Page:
The Trump administration’s privacy, competition and consumer protection cops plan to embark on a cross-country listening tour to gauge how academics and average Web users believe the U.S. government should address digital-age challenges that include the rise of artificial intelligence and the data-collection mishaps that have plagued companies such as Facebook.
The effort announced Wednesday by the Federal Trade Commission and its new chairman, Joe Simons, includes 15 or more public sessions in a series of cities that have yet to be announced. The hearings are expected to touch on topics like the agency’s “remedial authority” to address privacy and security abuses, the potential risks posed by big data, and the commission’s tools to enforce antitrust laws as media, tech and telecom companies gobble each other up or seek to enter new lines of business.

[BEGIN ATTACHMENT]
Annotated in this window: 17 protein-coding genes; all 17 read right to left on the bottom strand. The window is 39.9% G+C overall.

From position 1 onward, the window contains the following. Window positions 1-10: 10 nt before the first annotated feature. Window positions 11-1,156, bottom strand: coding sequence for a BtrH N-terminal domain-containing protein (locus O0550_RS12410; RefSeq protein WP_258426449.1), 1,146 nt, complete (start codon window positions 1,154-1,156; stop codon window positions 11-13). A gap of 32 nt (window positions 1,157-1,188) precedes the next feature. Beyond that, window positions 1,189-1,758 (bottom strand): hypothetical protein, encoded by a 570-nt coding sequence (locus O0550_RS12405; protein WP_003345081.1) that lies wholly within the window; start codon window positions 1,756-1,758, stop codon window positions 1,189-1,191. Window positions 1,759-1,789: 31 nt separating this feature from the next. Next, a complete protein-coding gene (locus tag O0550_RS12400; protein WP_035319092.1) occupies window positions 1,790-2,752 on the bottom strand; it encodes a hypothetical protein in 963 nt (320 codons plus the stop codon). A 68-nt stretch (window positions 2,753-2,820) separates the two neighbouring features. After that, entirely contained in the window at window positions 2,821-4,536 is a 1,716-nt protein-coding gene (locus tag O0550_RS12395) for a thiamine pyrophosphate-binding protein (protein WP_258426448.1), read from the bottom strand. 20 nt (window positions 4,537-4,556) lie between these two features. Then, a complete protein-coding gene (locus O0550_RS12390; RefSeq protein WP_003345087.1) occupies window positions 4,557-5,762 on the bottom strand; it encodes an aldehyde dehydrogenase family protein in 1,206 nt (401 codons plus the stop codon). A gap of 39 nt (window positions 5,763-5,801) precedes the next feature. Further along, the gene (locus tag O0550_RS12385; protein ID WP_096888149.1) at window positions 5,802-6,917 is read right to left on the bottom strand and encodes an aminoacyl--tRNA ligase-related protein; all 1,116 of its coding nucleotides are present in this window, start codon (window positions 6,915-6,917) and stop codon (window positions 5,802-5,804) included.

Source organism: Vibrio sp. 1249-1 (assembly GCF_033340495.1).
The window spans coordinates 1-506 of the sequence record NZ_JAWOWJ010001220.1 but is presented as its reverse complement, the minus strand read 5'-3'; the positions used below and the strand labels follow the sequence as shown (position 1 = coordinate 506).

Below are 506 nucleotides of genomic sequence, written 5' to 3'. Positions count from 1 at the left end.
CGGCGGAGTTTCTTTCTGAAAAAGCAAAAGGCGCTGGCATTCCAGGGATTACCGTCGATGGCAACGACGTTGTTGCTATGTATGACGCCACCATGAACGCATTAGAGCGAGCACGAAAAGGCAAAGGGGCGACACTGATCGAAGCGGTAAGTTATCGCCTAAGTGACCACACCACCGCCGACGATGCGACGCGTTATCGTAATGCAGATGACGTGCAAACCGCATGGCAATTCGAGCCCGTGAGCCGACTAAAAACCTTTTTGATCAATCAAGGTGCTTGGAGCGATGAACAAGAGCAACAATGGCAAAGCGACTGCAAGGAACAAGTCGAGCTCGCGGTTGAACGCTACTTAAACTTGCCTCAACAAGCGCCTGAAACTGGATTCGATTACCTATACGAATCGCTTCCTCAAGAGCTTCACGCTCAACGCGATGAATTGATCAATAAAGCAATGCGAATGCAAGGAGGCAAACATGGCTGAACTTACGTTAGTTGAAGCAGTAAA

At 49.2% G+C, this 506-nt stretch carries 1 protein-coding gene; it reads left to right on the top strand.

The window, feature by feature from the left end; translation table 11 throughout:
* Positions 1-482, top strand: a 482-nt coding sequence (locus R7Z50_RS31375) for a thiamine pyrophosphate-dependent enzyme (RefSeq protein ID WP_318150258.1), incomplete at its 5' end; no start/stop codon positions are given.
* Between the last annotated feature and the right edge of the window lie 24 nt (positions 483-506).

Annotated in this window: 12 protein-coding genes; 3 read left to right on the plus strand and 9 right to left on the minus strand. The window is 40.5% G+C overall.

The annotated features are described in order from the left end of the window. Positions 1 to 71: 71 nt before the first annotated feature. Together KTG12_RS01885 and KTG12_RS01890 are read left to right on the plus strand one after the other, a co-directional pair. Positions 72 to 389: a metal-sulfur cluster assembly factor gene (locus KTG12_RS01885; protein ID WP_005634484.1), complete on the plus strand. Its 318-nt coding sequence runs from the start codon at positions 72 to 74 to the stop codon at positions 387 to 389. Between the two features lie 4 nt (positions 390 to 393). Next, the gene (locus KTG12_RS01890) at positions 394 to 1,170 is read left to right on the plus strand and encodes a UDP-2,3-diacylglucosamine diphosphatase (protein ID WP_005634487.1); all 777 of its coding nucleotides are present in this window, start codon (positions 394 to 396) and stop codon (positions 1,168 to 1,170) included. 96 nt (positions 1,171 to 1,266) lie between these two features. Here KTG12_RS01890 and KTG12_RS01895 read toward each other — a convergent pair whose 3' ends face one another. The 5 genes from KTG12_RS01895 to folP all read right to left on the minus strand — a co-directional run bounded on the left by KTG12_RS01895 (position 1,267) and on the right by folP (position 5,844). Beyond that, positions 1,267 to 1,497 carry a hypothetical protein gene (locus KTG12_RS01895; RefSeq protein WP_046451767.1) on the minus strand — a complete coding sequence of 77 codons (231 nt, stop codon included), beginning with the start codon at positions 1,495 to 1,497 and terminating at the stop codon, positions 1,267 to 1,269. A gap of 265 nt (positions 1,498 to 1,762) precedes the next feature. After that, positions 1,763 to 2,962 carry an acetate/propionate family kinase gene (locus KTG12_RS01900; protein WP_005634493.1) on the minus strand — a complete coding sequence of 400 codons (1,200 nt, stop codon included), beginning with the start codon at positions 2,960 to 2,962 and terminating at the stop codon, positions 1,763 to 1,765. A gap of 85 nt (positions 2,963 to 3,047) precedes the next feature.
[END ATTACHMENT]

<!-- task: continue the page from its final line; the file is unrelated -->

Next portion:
“Their budget is sort of insanely low,” said Michelle De Mooy, the director of the Privacy and Data Project at the Center for Democracy and Technology, a D.C.-based think tank. She noted the agency is limited in the rules it can write on its own and the staff it can hire.
“Making sure they are able to be effective, now that they are faced with so many emerging technologies, is absolutely crucial for effective consumer protection,” she said.